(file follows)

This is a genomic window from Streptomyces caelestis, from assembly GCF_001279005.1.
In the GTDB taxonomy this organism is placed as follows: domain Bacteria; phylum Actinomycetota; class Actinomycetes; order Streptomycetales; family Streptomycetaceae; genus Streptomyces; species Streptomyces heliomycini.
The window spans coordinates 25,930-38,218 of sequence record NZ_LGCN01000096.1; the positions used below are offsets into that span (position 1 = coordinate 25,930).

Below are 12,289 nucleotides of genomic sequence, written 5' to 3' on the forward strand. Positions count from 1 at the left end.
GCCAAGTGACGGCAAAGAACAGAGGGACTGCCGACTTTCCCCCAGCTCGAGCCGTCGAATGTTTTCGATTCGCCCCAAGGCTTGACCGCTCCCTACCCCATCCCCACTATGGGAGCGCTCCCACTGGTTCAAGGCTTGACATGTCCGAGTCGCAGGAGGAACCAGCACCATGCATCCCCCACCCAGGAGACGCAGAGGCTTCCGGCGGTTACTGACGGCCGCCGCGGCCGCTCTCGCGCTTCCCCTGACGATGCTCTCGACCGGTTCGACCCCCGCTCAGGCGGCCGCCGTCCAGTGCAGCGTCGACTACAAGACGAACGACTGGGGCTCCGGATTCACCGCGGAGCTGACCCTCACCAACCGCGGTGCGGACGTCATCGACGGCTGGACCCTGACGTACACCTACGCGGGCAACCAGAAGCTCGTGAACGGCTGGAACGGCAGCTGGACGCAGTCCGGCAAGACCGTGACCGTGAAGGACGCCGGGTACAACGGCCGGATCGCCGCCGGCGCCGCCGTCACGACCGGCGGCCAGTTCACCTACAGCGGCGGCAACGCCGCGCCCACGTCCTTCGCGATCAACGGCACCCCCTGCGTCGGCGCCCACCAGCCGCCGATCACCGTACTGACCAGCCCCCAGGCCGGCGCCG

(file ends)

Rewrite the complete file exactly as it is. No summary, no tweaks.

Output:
This is a genomic window from Streptomyces caelestis, from assembly GCF_001279005.1.
In the GTDB taxonomy this organism is placed as follows: domain Bacteria; phylum Actinomycetota; class Actinomycetes; order Streptomycetales; family Streptomycetaceae; genus Streptomyces; species Streptomyces heliomycini.
The window spans coordinates 25,930-38,218 of sequence record NZ_LGCN01000096.1; the positions used below are offsets into that span (position 1 = coordinate 25,930).

Below are 12,289 nucleotides of genomic sequence, written 5' to 3' on the forward strand. Positions count from 1 at the left end.
GCCAAGTGACGGCAAAGAACAGAGGGACTGCCGACTTTCCCCCAGCTCGAGCCGTCGAATGTTTTCGATTCGCCCCAAGGCTTGACCGCTCCCTACCCCATCCCCACTATGGGAGCGCTCCCACTGGTTCAAGGCTTGACATGTCCGAGTCGCAGGAGGAACCAGCACCATGCATCCCCCACCCAGGAGACGCAGAGGCTTCCGGCGGTTACTGACGGCCGCCGCGGCCGCTCTCGCGCTTCCCCTGACGATGCTCTCGACCGGTTCGACCCCCGCTCAGGCGGCCGCCGTCCAGTGCAGCGTCGACTACAAGACGAACGACTGGGGCTCCGGATTCACCGCGGAGCTGACCCTCACCAACCGCGGTGCGGACGTCATCGACGGCTGGACCCTGACGTACACCTACGCGGGCAACCAGAAGCTCGTGAACGGCTGGAACGGCAGCTGGACGCAGTCCGGCAAGACCGTGACCGTGAAGGACGCCGGGTACAACGGCCGGATCGCCGCCGGCGCCGCCGTCACGACCGGCGGCCAGTTCACCTACAGCGGCGGCAACGCCGCGCCCACGTCCTTCGCGATCAACGGCACCCCCTGCGTCGGCGCCCACCAGCCGCCGATCACCGTACTGACCAGCCCCCAGGCCGGCGCCG